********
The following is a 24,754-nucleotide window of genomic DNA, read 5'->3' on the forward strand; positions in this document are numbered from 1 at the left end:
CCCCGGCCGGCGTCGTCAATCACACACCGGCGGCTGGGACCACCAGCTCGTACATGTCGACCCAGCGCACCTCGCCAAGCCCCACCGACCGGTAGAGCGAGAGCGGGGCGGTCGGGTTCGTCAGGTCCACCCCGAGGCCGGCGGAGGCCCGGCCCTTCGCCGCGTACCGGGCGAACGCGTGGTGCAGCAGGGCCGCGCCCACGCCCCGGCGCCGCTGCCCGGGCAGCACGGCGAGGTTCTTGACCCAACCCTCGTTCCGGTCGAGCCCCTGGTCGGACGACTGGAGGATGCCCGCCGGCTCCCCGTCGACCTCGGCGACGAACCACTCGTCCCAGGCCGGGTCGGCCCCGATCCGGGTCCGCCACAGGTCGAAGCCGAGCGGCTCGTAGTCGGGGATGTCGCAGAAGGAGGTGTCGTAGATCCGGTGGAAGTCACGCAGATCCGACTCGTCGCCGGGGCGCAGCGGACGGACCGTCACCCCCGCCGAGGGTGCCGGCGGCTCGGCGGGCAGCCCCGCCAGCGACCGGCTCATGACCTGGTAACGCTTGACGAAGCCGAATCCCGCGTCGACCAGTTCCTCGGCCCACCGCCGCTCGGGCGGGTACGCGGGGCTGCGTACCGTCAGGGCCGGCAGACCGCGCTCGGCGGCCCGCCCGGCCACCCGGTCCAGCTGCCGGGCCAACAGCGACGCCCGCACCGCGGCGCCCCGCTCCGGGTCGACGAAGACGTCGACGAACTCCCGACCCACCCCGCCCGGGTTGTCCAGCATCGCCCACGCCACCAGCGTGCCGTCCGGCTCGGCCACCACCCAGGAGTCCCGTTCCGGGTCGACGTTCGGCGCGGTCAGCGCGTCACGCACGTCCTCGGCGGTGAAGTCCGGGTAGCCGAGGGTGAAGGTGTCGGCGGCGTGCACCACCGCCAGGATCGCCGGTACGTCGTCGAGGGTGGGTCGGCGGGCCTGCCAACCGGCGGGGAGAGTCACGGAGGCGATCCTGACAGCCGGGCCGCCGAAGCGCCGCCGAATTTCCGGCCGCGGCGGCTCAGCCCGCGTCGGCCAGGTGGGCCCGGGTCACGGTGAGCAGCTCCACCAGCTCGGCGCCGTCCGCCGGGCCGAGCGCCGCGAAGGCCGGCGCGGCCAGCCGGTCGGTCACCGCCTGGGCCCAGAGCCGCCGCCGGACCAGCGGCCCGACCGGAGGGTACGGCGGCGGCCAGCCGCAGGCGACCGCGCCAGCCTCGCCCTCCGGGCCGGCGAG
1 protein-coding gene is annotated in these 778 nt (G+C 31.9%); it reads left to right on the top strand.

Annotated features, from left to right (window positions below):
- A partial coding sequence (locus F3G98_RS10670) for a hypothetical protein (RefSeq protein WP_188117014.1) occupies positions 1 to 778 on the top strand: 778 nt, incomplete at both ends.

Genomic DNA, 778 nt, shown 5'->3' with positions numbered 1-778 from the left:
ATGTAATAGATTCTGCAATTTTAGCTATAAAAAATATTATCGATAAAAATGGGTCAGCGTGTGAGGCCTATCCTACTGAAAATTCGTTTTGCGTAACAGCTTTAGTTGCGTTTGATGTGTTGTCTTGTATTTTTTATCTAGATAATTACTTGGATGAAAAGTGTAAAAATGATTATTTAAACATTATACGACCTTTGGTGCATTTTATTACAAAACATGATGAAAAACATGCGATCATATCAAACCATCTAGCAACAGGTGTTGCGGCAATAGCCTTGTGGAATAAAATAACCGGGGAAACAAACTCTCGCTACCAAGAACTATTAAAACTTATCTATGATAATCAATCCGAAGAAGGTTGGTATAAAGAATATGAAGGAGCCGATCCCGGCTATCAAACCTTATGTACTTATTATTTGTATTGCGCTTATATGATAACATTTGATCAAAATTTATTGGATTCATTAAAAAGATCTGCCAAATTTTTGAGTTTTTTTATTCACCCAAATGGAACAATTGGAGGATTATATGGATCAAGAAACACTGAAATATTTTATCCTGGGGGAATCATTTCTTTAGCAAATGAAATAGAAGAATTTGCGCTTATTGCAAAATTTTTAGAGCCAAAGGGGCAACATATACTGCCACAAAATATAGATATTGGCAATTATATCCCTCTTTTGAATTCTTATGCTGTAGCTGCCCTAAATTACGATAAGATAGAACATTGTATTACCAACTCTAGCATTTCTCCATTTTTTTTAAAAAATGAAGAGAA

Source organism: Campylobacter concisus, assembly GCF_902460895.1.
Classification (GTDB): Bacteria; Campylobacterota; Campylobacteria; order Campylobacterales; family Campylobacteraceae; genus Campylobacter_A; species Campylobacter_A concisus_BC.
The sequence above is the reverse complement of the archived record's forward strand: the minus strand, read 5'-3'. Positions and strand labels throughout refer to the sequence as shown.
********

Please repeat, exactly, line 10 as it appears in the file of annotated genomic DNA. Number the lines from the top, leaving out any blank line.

The sequence above is the reverse complement of the archived record's forward strand: the minus strand, read 5'-3'. Positions and strand labels throughout refer to the sequence as shown.